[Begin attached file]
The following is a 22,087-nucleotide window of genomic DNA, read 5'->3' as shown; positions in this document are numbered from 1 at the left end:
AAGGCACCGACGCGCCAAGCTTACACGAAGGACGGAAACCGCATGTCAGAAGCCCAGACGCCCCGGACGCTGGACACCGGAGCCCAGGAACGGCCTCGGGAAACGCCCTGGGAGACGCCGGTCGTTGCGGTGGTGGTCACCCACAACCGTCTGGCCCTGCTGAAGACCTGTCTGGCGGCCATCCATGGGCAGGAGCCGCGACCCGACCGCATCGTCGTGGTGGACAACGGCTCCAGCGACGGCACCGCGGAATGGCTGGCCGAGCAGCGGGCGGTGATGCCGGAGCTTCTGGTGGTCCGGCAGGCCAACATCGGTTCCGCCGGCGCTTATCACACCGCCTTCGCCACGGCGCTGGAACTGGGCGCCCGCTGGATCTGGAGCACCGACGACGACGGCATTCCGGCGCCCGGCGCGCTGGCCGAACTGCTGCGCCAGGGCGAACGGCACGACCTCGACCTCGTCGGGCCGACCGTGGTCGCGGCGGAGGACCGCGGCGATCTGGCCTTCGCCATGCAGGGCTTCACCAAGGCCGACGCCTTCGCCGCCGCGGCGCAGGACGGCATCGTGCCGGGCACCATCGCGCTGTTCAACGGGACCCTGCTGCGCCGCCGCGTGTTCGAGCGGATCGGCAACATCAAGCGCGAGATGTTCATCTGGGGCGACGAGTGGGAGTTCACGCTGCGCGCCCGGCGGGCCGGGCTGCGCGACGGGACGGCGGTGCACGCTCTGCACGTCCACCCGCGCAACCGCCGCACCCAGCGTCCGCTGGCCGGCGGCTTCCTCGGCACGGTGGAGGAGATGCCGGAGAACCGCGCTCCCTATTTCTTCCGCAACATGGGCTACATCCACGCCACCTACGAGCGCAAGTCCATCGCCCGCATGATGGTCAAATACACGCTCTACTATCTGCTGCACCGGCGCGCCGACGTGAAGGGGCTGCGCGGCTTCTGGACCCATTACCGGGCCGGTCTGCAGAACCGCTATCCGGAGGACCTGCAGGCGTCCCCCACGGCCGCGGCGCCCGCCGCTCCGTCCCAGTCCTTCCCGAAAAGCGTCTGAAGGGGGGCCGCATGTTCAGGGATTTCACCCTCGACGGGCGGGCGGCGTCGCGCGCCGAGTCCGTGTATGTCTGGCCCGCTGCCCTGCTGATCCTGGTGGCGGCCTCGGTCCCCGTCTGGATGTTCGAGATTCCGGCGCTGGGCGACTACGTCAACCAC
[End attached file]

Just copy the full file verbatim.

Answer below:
The following is a 22,087-nucleotide window of genomic DNA, read 5'->3' as shown; positions in this document are numbered from 1 at the left end:
AAGGCACCGACGCGCCAAGCTTACACGAAGGACGGAAACCGCATGTCAGAAGCCCAGACGCCCCGGACGCTGGACACCGGAGCCCAGGAACGGCCTCGGGAAACGCCCTGGGAGACGCCGGTCGTTGCGGTGGTGGTCACCCACAACCGTCTGGCCCTGCTGAAGACCTGTCTGGCGGCCATCCATGGGCAGGAGCCGCGACCCGACCGCATCGTCGTGGTGGACAACGGCTCCAGCGACGGCACCGCGGAATGGCTGGCCGAGCAGCGGGCGGTGATGCCGGAGCTTCTGGTGGTCCGGCAGGCCAACATCGGTTCCGCCGGCGCTTATCACACCGCCTTCGCCACGGCGCTGGAACTGGGCGCCCGCTGGATCTGGAGCACCGACGACGACGGCATTCCGGCGCCCGGCGCGCTGGCCGAACTGCTGCGCCAGGGCGAACGGCACGACCTCGACCTCGTCGGGCCGACCGTGGTCGCGGCGGAGGACCGCGGCGATCTGGCCTTCGCCATGCAGGGCTTCACCAAGGCCGACGCCTTCGCCGCCGCGGCGCAGGACGGCATCGTGCCGGGCACCATCGCGCTGTTCAACGGGACCCTGCTGCGCCGCCGCGTGTTCGAGCGGATCGGCAACATCAAGCGCGAGATGTTCATCTGGGGCGACGAGTGGGAGTTCACGCTGCGCGCCCGGCGGGCCGGGCTGCGCGACGGGACGGCGGTGCACGCTCTGCACGTCCACCCGCGCAACCGCCGCACCCAGCGTCCGCTGGCCGGCGGCTTCCTCGGCACGGTGGAGGAGATGCCGGAGAACCGCGCTCCCTATTTCTTCCGCAACATGGGCTACATCCACGCCACCTACGAGCGCAAGTCCATCGCCCGCATGATGGTCAAATACACGCTCTACTATCTGCTGCACCGGCGCGCCGACGTGAAGGGGCTGCGCGGCTTCTGGACCCATTACCGGGCCGGTCTGCAGAACCGCTATCCGGAGGACCTGCAGGCGTCCCCCACGGCCGCGGCGCCCGCCGCTCCGTCCCAGTCCTTCCCGAAAAGCGTCTGAAGGGGGGCCGCATGTTCAGGGATTTCACCCTCGACGGGCGGGCGGCGTCGCGCGCCGAGTCCGTGTATGTCTGGCCCGCTGCCCTGCTGATCCTGGTGGCGGCCTCGGTCCCCGTCTGGATGTTCGAGATTCCGGCGCTGGGCGACTACGTCAACCAC